Chin J Plan Ecolo ›› 2008, Vol. 32 ›› Issue (2): 491-500.DOI: 10.3773/j.issn.1005-264x.2008.02.029

• Research Articles • Previous Articles     Next Articles

EFFECTS OF WATER STRESS ON OSMOLYTES AT DIFFERENT GROWTH STAGES IN RICE LEAVES AND ROOTS

CAI Kun-Zheng; WU Xue-Zhu; LUO Shi-Ming*   

  1. Institute of Tropical and Subtropical Ecology, South China Agricultural University, Guangzhou 510642, China
  • Online:2008-03-30 Published:2008-03-30
  • Contact: LUO Shi-Ming

Abstract: Aims Water stress is one of the most important ecological factors affecting yield and quality of rice (Oryza sativa), and
osmotic adjustment is the main mechanism for the crop to adjust to drought. Our objective was to elucidate the effects of
water stress on osmolytes at different growth stages in leaves and roots of rice. 
Methods We used the rice variety Feng-Hua-Zhan grown in pots to study the effects of water stress on inorganic and organic
osmolytes in leaves and roots. Water was withheld 15 d at the growth stages of tillering, panicle differentiation, heading
and filling.
Important findings Water stress significantly decreased leaf water potential. Organic osmolytes including soluble sugar,
proline and free amino acid and inorganic osmolytes including K+ and Mg2+ in leaves and roots increased significantly after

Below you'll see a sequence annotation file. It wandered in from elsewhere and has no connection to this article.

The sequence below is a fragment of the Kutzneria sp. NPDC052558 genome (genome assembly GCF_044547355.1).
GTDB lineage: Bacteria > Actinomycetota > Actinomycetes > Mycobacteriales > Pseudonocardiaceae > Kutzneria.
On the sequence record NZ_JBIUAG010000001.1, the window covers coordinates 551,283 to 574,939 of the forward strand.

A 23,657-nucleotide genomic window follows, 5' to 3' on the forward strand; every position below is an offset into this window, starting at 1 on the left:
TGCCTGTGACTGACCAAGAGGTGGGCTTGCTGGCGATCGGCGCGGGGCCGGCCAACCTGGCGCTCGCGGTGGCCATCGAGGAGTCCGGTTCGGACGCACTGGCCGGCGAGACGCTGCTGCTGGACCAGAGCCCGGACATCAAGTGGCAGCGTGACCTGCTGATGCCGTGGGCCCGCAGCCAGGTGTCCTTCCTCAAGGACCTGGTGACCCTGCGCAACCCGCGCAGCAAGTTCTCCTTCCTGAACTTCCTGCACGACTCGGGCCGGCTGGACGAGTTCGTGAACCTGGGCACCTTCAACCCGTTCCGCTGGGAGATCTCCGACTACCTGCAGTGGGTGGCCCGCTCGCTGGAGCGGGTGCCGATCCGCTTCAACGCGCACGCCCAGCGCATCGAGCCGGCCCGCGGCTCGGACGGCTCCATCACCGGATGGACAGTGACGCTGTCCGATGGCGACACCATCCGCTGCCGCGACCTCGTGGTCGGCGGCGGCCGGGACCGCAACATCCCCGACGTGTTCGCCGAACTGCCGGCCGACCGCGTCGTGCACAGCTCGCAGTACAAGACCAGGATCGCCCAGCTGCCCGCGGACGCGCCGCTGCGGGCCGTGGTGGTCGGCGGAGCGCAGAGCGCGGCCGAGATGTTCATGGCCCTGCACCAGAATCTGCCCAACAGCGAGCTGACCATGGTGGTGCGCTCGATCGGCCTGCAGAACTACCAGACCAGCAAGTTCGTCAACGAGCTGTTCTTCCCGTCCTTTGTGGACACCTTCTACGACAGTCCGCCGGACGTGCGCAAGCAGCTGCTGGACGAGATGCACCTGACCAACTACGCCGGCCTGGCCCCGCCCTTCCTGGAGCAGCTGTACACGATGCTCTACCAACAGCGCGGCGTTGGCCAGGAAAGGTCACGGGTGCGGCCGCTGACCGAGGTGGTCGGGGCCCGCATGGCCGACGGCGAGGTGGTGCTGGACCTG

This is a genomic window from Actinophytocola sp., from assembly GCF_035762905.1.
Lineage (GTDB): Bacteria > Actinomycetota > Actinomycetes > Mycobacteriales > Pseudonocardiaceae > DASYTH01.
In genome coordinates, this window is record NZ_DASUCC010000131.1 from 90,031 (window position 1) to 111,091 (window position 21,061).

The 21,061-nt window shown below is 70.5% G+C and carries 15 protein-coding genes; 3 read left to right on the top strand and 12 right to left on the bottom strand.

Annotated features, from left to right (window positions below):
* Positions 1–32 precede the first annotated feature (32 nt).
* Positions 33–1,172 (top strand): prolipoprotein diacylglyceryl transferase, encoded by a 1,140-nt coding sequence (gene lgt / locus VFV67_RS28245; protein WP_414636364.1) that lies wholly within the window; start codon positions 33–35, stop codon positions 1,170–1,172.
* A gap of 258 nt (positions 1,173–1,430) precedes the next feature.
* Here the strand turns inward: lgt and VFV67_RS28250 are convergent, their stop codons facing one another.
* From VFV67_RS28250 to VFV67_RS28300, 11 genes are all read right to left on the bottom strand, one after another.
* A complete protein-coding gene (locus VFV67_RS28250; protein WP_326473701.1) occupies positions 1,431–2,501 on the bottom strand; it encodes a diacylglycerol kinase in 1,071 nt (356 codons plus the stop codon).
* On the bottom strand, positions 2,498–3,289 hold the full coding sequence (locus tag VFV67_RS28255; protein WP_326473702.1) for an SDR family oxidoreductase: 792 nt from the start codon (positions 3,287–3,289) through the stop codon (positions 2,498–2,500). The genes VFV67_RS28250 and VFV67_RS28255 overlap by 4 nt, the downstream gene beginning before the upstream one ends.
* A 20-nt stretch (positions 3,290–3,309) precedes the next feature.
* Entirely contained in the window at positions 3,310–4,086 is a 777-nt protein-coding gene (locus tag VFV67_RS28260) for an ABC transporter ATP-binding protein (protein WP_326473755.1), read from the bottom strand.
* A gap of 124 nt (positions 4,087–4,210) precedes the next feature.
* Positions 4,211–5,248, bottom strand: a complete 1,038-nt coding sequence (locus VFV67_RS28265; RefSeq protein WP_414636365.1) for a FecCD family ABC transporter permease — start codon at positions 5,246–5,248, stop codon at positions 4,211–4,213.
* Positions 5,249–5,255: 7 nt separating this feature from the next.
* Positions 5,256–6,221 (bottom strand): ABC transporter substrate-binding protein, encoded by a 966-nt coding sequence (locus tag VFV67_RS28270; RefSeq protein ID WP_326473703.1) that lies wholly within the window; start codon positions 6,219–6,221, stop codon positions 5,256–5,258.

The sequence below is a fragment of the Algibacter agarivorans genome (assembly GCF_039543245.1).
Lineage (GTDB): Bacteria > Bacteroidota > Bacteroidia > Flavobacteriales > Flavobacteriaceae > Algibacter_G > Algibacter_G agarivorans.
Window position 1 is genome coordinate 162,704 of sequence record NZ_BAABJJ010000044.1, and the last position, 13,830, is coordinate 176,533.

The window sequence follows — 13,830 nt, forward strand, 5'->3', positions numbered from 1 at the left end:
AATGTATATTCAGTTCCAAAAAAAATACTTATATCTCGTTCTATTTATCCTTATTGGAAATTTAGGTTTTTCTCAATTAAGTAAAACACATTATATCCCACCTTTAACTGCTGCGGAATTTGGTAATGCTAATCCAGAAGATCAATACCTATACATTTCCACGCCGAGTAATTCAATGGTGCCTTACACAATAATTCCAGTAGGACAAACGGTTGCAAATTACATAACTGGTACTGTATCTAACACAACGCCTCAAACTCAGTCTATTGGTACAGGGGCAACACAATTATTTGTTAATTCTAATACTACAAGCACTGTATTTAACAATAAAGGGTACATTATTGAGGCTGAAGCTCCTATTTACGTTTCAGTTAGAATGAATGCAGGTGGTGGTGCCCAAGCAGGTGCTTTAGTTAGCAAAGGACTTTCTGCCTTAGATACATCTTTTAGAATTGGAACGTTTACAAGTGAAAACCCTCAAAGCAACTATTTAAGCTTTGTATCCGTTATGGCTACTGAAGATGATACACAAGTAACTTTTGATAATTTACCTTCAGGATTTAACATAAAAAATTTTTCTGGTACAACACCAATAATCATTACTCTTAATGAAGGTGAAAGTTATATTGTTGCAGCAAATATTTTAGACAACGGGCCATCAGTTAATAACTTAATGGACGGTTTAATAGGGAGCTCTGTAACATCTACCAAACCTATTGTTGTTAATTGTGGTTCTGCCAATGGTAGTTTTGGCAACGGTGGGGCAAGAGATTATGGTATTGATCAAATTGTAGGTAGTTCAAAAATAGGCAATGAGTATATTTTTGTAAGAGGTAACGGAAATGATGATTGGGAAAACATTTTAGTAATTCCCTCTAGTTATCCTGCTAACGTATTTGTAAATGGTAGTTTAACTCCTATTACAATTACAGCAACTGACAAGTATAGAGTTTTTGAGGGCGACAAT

drought treatment at different growth stages. These osmolytes could be reduced to normal levels after re-watering at the
tillering stage, but not at the panicle differentiation and heading stages. Osmolytes accumulated to higher levels after
drought treatment at panicle differentiation and heading stages than at other growth stages, and organic osmolytes
accumulated to higher levels than inorganic osmolytes in the different treatments. The order of osmotic adjustment (OA)
ability at different growth stages was: heading, panicle differentiation, filling and tillering. The OA in roots was lower
than but positively correlated to OA in leaves. Roots were more sensitive and had a more rapid response to water than did
leaves. The order of contribution for osmotic adjustment in leaves and roots with different osmolytes was: K+ > Ca2+ >
soluble sugar > Mg2+ > free amino acid > proline.